Fire rescue friends and a fine day in FinlandI spent the day in Finland last Saturday. As a northern Minnesota native I am a little embarrassed to say that I had never been there before, but by the time I left, I knew I had missed something by not making the trip earlier.
By: Tammy Francois, Lake County News Chronicle
I spent the day in Finland last Saturday. As a northern Minnesota native I am a little embarrassed to say that I had never been there before, but by the time I left, I knew I had missed something by not making the trip earlier.
I motored up to do a story about the Finland Fire Rescue and Lake County Rescue’s Fire Prevention Day event. I was happy for the invitation and eager to go.
When I pulled off of Highway 1 and onto the gravel driveway, I saw trucks, equipment and activity—and a red and white hand-painted sign for the event. Kids and dogs, elders, fire and rescue volunteers and their families were all gathered and chatting with one another. The scene reminded me of a family reunion. It turns out, it was.
Many of the fire and rescue volunteers are second-generation crew members, some related to one another by blood and others sharing a different kind of bond. Their roots and commitment to the community run deep and wide. Over and over again I heard the phrase “we take care of each other.”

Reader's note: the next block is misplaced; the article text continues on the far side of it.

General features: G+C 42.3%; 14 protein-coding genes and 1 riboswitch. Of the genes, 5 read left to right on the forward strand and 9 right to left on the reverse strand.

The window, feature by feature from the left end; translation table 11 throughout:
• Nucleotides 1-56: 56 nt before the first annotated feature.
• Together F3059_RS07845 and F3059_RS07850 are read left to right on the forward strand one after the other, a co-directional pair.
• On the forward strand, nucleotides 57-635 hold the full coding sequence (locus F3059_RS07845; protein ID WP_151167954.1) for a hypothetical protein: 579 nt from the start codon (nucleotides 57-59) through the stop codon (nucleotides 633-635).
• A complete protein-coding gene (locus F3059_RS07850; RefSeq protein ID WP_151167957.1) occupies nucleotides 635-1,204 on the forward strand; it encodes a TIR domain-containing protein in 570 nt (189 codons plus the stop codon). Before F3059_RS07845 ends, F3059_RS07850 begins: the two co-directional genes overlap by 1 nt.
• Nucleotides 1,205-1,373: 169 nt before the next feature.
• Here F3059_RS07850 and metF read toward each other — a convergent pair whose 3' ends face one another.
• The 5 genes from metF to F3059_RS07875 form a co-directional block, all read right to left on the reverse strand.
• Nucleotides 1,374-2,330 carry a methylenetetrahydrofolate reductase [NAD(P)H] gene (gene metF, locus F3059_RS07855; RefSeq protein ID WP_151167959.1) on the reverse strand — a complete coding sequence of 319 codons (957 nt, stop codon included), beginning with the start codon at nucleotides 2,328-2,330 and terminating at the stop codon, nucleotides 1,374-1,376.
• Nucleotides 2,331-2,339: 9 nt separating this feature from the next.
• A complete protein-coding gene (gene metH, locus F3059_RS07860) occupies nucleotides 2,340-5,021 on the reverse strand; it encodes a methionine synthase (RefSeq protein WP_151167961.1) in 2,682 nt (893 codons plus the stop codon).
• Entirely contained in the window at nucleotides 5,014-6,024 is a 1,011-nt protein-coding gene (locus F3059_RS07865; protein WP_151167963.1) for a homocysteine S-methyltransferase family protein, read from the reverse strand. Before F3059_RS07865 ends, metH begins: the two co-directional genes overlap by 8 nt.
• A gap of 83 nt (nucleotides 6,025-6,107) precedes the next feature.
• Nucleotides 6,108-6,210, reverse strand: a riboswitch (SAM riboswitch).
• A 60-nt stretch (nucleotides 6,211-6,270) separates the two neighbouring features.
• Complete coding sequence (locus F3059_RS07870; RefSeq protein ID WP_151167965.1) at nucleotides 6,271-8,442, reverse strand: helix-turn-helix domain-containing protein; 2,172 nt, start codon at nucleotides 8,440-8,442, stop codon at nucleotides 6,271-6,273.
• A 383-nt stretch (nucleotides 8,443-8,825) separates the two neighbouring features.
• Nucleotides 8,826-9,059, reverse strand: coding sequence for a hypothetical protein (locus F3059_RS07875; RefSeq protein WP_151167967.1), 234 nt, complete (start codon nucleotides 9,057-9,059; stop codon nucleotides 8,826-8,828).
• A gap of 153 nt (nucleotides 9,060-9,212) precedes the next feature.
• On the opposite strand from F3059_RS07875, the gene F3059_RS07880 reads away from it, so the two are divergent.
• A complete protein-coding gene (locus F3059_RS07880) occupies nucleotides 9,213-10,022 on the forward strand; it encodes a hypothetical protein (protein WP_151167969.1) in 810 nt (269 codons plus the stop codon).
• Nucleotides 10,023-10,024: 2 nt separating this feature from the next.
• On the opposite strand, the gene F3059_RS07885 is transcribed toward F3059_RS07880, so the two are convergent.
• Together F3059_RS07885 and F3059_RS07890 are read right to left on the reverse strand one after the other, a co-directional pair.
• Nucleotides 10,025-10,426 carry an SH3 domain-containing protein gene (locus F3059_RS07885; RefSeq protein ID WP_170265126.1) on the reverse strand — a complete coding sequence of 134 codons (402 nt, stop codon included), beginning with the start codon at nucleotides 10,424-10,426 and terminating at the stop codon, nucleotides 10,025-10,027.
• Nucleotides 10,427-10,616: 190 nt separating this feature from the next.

The volunteers are on call 24 hours a day, seven days a week, 365 days a year. The young volunteers spoke with enthusiasm about the work and training. They participated energetically, yet seriously in the demonstrations—and put away the equipment when they were finished.
The senior members and their spouses spoke to me in more depth about their participation. It’s not just the firefighter or rescue worker who makes the commitment; it’s the entire family, in one way or another.
Verna Sinderman’s husband Jim and both sons are volunteers. Jim was a volunteer when the fire and rescue squads were not sure if their trucks would start. The department has been built dollar-by-dollar, piece by piece through dedicated effort.
Son Chris said that he grew up with it and once he started, he never looked back.
Verna, of course, is our longtime Finland correspondent—a job she took over from her mother, who was even a longer-time Finland correspondent.
She feels fortunate that her boys took an interest in volunteering at an early age.
“It kept them home and off the highways,” she said.
Brenda Van Bergen was Finland Fire Rescue’s first female volunteer back in the 1980s and her husband, Ron, is the department’s longest serving volunteer. She no longer goes out on calls, but when the alarm tones sound, she gets up, takes notes and hands them off to her husband on his way out the door.
Monica Riebe’s husband and son are volunteers and she keeps the books for the fire department. Of having two members of her family on the crews she said, “I get a double whammy. The tones go off and I don’t sleep ’til I see them come through the door.”
There was no mention of the sacrifices made, the holidays and meals missed, the injuries sustained or the emotional toll of working with crisis day after day. I’m not sure how they do it.
Perhaps Chris Sinderman summed it up for everyone when he said, “It’s so rewarding to help the community…”
Thanks for a great day, Finland.